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BC Budget cuts government jobs, steady on health and education

There will be job losses in British Columbia's already lean public service and wide cuts to most ministries to fund increased spending in health and education, according to the budget Finance Minister Colin Hansen presented today.

There will be 4,142 fewer people working for the government by 2013 than there were in 2008, according to the budget documents. That's a shrinking of 13 percent, and at least some of the decrease will come from lay-offs.

As the document puts it, “Despite expected natural attrition, some involuntary staff reductions will likely be necessary in 2010/11 and 2011/12 to ensure government manages within annual budget targets and achieves a balanced budget by 2013/14.”

The province has laid off five hundred since September with another 1,000 to come over the next few years, a staff member told reporters on background, though Hansen later said it's impossible to put a figure on it. The “overwhelming majority” of staff reductions have been through attrition, he said. For people in jobs that are cut, he added, “We will work very hard to help them find another alternative position in the public service . . . Our goal is to keep the number of absolute layoffs to an absolute minimum.”

The job cuts are part of the government's efforts to balance revenues and expenses by fiscal 2013-2014. The documents show a deficit of $1.715 billion in 2010-2011, which is in line with what was projected in September.

While revenues have dropped off during the economic downturn, something frequently mentioned by Hansen and premier Gordon Campbell, spending has continued to increase, though Hansen pointed out in his speech that the rate of growth has slowed.

Even since the September budget update, corporate income tax is off by a further $252 million, natural gas royalties by $190 million and HST rebates have added another $227 million expense. On the plus side the province is picking up $311 million more in transfers from the federal government and this fiscal year will include $395 million of the $1.6 billion in federal compensation for adopting the HST.

The documents also show that the province received $250 million of that compensation in 2009-2010, instead of the planned $750 million. The shift was because of the federal government's cash flow, said Hansen. “It's not something we have unilateral say over.”

At the same time expenses have grown by $460 million, including a further $105 million for school districts, $31 million for post-secondary institutions and $34 million for health authorities and hospital societies.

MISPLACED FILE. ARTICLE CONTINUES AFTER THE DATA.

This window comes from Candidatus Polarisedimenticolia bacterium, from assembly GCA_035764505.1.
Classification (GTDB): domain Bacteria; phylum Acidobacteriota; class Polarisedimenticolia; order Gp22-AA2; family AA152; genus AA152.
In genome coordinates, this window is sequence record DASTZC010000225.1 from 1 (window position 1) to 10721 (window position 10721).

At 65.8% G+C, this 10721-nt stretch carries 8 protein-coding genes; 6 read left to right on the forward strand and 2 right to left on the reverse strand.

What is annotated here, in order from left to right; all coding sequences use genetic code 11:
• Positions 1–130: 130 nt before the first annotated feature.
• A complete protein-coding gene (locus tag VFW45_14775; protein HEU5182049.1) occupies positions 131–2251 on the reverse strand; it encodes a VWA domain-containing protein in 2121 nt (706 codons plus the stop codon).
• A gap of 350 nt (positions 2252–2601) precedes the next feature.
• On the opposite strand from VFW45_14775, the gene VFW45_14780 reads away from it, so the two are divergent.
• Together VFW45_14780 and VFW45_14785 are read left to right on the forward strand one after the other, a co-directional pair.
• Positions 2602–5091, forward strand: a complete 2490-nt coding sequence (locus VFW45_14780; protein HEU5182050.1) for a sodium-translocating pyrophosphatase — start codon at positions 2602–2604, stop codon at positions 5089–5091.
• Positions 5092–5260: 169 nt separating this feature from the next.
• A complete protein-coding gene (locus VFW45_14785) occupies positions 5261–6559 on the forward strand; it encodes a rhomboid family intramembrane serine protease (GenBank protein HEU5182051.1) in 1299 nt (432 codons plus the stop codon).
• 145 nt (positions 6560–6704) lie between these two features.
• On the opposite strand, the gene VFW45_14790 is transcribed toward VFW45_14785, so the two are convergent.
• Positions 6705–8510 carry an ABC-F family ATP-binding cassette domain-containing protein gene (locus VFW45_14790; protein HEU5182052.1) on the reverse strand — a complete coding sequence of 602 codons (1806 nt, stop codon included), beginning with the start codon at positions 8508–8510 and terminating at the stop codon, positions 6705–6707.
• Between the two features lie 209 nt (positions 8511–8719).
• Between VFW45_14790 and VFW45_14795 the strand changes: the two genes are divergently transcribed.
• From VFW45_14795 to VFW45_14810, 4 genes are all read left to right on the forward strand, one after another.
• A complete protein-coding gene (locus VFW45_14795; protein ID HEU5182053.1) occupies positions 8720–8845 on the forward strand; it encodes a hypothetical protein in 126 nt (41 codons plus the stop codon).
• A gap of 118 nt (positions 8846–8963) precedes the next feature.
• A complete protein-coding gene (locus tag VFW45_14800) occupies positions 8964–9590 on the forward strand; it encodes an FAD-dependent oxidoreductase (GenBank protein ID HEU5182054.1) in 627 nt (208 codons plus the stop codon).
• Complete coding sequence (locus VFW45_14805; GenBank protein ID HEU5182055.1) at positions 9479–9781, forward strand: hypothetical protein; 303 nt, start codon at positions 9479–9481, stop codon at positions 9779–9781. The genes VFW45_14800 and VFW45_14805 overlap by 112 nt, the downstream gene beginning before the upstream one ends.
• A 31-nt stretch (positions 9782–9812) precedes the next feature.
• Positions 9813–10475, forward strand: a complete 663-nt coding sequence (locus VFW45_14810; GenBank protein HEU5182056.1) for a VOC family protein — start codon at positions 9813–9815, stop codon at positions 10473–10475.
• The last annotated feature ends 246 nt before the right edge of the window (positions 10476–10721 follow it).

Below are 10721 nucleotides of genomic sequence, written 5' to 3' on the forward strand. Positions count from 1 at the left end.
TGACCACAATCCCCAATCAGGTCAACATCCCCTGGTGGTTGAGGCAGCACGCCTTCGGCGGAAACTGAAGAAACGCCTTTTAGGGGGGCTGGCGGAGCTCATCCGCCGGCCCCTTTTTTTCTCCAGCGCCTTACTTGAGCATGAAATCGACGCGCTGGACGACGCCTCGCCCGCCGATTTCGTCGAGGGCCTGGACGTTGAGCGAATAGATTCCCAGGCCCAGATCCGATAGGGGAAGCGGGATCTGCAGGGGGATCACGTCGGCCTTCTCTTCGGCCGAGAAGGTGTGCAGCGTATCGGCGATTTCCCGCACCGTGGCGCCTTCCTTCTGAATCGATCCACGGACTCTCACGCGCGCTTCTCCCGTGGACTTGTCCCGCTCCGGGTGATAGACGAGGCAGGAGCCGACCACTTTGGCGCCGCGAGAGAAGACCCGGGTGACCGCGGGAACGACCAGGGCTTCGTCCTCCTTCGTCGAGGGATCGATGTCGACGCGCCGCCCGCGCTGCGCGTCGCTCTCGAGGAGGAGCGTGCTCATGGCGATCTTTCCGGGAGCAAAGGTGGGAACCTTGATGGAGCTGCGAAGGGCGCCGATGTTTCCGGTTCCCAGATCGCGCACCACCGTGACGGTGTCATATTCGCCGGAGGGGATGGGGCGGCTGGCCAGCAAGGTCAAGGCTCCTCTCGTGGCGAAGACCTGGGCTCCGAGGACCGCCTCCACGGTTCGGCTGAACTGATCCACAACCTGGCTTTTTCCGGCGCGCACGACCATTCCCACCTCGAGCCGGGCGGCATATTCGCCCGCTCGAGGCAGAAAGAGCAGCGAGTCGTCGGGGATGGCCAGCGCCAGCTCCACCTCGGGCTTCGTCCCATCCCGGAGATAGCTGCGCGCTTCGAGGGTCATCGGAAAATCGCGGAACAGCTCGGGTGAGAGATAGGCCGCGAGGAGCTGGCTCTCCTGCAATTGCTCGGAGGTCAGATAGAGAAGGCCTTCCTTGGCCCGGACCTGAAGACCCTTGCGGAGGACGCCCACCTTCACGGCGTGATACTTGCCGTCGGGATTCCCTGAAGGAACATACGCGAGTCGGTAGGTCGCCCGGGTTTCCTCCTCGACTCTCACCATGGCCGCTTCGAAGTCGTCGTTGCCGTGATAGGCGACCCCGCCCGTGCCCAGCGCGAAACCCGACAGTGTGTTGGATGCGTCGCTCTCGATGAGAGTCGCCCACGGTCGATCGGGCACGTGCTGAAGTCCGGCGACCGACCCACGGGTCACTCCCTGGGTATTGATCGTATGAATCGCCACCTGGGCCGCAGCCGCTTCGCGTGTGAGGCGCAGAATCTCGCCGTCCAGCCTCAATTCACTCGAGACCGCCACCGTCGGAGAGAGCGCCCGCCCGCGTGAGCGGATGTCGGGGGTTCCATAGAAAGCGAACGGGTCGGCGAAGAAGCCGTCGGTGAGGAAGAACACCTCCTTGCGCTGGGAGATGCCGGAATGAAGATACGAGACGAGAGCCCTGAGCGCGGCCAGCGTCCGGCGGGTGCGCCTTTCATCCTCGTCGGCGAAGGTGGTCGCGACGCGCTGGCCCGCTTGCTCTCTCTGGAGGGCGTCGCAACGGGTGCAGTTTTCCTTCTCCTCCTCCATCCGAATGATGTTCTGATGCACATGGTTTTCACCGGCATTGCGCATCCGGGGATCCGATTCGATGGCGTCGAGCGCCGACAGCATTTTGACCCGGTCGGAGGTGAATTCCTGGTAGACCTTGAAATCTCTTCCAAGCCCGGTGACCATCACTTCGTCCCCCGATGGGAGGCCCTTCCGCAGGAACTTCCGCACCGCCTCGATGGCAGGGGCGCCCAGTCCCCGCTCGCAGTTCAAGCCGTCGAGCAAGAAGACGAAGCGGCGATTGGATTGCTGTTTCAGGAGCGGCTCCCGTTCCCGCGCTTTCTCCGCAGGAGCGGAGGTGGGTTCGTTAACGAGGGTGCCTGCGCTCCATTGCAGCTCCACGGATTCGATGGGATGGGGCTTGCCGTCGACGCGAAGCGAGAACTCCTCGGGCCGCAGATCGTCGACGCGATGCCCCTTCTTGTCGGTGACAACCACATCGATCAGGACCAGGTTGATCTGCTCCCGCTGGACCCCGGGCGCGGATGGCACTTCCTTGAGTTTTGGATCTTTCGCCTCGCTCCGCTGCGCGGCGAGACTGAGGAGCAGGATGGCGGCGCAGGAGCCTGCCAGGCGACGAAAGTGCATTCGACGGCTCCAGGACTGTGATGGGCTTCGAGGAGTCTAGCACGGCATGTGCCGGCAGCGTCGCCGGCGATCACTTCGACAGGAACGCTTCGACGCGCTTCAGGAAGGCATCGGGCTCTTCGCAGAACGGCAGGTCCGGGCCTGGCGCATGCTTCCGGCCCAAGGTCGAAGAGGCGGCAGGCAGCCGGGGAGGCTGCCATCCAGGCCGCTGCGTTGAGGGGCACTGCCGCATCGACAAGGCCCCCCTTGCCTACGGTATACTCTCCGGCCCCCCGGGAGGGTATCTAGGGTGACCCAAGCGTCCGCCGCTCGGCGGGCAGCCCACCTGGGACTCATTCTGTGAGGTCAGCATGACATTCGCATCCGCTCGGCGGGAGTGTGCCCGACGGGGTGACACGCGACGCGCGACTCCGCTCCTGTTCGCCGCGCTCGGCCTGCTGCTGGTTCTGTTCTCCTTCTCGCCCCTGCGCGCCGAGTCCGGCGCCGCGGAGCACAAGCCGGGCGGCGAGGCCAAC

The budget adds in $35 million to the LiveSmart program and $100 million for what the documents describe as clean energy initiatives.

It also increases the forecast allowance for the year to $300 million. That's more than the $250 million previously planned and much more than the zero allocated in last February's pre-election budget, at a time of great economic volatility, but still much lower than the $750 million that was standard a few years ago.

Ministries receiving cuts include agriculture and lands, citizens' services, energy, mines and petroleum resources, finance, forests and range and labour. The healthy living and sport ministry also sees a cut, much of which appears to be the winding down of the 2010 Olympic and Paralympic Games secretariat.

The province will move $320 million from the resource ministries into health and education, Hansen said. Some of the savings in the resource ministries will come from consolidating some services, he said.

Hansen also released more details on the propety tax deferral for families announced in the throne speech three weeks ago. Starting in July people who own at least 15 percent of the equity in their home and who have children under 18 years old living at home will be able to defer their property taxes. The province will pay municipalities for the deferred taxes and will charge the home owner interest at the prime rate, he said.

The Housing and Social Development ministry's budget showed a decrease in spending on housing and employment programs, despite an increase in the amounts spent on disability and income assistance.

The Crown agency B.C. Housing, however, has seen its budget go up to $900 million from $627 million last year, with a provincial contribution four times what it was a few years ago.

Andrew MacLeod is The Tyee’s Legislative Bureau Chief in Victoria. Reach him here.

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